- SeaWorld is ending its killer whale breeding program. The killer whales, or orcas, currently in their professional care will be the last generation of orcas at SeaWorld.
- SeaWorld will discontinue its killer whale shows. SeaWorld will continue its plans to introduce new, inspiring, natural killer whale encounters, rather than theatrical shows, in larger, enriching naturalistic environments.
- SeaWorld will collaborate with its longtime adversary, the Humane Society of the United States (HSUS).
Ending Orca Breeding Program
We still love SeaWorld and all the good work that they do. We have tremendous respect for SeaWorld’s animal care staff and educators. We do not support this business decision. It is not based in science, limits future research efforts to protect marine mammals in the wild and, in our opinion, is not in the orca’s best interest.
We know that this was a very difficult decision for SeaWorld. We also recognize SeaWorld’s increased public and financial pressures resulting from the false claims contained in the film, Blackfish. Since the 2013 release of the film in theaters and subsequent airing on CNN, SeaWorld has been relentlessly harassed in the unjust court of public opinion.
SeaWorld decided that the orca breeding issue was a block to its business, making it more difficult to connect with people. This idea was introduced by animal extremist organizations that seek to remove all animals from zoos and aquariums and ultimately break the animal-human bond. In October 2015, SeaWorld’s “Blue World Project” orca habitat expansion permit was denied by the California Coastal Commission unless SeaWorld stopped orca breeding in its parks. This shocking last minute stipulation was heavily influenced by HSUS’s campaign against the expansion.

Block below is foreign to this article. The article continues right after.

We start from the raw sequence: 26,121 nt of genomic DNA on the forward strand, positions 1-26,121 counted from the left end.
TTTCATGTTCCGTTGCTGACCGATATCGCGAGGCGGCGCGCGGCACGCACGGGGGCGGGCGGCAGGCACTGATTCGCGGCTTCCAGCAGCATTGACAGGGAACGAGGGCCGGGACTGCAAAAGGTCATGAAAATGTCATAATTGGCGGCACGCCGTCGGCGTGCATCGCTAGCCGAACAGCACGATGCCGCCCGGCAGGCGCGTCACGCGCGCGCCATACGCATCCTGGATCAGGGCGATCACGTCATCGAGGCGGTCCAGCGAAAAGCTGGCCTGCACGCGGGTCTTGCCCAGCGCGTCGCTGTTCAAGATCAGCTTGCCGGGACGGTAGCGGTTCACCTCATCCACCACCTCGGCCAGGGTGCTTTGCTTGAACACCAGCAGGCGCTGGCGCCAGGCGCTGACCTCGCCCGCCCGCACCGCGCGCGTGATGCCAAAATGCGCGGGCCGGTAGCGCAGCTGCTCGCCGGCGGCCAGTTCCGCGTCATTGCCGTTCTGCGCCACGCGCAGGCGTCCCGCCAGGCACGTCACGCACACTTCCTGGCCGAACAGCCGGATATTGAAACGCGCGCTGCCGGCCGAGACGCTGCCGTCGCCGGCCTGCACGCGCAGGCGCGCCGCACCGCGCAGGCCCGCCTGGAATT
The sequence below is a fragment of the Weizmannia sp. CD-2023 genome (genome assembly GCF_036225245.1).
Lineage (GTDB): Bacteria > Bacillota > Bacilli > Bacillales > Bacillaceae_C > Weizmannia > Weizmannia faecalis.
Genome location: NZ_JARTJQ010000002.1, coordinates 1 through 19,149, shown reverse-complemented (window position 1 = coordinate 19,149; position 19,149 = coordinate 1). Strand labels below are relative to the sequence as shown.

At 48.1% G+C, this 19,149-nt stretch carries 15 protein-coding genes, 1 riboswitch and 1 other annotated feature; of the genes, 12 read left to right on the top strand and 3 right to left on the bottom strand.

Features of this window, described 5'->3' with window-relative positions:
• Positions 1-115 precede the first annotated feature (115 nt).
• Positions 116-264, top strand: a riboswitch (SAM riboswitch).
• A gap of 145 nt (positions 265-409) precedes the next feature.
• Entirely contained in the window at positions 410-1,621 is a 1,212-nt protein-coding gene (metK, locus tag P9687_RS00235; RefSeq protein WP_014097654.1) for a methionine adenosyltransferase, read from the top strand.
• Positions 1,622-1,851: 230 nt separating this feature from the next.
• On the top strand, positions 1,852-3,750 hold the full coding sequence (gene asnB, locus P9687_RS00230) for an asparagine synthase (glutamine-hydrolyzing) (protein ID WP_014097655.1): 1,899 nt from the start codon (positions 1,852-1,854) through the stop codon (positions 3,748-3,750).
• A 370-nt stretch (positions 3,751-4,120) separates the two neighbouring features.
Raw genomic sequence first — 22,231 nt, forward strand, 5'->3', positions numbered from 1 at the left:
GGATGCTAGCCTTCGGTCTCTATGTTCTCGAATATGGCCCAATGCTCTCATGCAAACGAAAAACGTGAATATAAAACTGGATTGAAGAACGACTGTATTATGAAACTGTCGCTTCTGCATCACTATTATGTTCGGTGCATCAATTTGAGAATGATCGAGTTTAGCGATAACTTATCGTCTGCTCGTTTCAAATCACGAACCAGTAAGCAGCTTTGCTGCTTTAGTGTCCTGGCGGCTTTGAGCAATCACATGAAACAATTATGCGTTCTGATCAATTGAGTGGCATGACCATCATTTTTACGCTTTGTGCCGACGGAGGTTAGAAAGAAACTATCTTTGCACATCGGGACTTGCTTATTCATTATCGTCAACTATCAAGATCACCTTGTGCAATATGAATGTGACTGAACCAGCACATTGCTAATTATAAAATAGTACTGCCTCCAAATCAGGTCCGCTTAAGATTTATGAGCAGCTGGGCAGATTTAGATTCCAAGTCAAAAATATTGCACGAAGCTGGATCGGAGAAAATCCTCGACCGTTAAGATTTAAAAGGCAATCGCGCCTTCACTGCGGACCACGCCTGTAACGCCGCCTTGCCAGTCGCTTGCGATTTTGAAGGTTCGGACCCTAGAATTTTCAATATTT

We respect SeaWorld’s right to make the business decision to end its orca breeding. However, Dolphin Quest believes that reproducing and rearing their young is an important part of a populations natural social behavior. Maintaining an effective animal reproductive program is also vital for marine parks, zoos and aquariums to continue to educate the public, increase our collective scientific knowledge of animals and support conservation efforts without the need to collect animals born in the wild.
It is important for future generations of children, families and adults to have the powerful opportunity to see and be inspired by marine animals. Experiencing animals in zoos, aquariums and interactive parks is critically important for the conservation of the species, especially as humans are becoming increasingly disconnected from nature and pose the biggest threats to animals in the wild.